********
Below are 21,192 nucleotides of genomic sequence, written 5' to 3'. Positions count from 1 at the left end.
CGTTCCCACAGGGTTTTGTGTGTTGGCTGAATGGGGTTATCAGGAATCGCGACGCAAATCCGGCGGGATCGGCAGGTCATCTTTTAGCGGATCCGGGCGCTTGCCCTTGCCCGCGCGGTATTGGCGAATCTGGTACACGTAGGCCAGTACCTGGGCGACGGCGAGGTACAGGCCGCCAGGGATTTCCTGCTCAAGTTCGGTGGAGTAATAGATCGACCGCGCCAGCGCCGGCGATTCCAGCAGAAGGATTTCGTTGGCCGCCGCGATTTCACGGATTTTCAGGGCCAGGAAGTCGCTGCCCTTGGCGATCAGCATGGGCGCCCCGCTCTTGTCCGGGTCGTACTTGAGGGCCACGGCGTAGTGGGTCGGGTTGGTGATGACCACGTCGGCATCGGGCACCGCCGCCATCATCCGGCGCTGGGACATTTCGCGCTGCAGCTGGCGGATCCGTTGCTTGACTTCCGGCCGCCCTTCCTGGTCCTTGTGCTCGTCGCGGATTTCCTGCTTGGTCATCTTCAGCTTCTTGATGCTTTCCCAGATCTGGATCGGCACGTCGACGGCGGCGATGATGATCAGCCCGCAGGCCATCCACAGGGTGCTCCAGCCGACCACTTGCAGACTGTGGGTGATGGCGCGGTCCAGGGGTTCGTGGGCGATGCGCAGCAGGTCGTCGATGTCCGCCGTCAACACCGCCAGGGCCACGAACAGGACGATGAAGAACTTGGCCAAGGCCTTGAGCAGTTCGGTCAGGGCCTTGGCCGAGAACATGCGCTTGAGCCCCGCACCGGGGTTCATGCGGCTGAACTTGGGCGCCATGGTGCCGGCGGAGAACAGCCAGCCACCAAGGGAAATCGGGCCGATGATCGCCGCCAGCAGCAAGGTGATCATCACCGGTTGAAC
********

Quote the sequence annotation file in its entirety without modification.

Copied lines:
Below are 21,192 nucleotides of genomic sequence, written 5' to 3'. Positions count from 1 at the left end.
CGTTCCCACAGGGTTTTGTGTGTTGGCTGAATGGGGTTATCAGGAATCGCGACGCAAATCCGGCGGGATCGGCAGGTCATCTTTTAGCGGATCCGGGCGCTTGCCCTTGCCCGCGCGGTATTGGCGAATCTGGTACACGTAGGCCAGTACCTGGGCGACGGCGAGGTACAGGCCGCCAGGGATTTCCTGCTCAAGTTCGGTGGAGTAATAGATCGACCGCGCCAGCGCCGGCGATTCCAGCAGAAGGATTTCGTTGGCCGCCGCGATTTCACGGATTTTCAGGGCCAGGAAGTCGCTGCCCTTGGCGATCAGCATGGGCGCCCCGCTCTTGTCCGGGTCGTACTTGAGGGCCACGGCGTAGTGGGTCGGGTTGGTGATGACCACGTCGGCATCGGGCACCGCCGCCATCATCCGGCGCTGGGACATTTCGCGCTGCAGCTGGCGGATCCGTTGCTTGACTTCCGGCCGCCCTTCCTGGTCCTTGTGCTCGTCGCGGATTTCCTGCTTGGTCATCTTCAGCTTCTTGATGCTTTCCCAGATCTGGATCGGCACGTCGACGGCGGCGATGATGATCAGCCCGCAGGCCATCCACAGGGTGCTCCAGCCGACCACTTGCAGACTGTGGGTGATGGCGCGGTCCAGGGGTTCGTGGGCGATGCGCAGCAGGTCGTCGATGTCCGCCGTCAACACCGCCAGGGCCACGAACAGGACGATGAAGAACTTGGCCAAGGCCTTGAGCAGTTCGGTCAGGGCCTTGGCCGAGAACATGCGCTTGAGCCCCGCACCGGGGTTCATGCGGCTGAACTTGGGCGCCATGGTGCCGGCGGAGAACAGCCAGCCACCAAGGGAAATCGGGCCGATGATCGCCGCCAGCAGCAAGGTGATCATCACCGGTTGAAC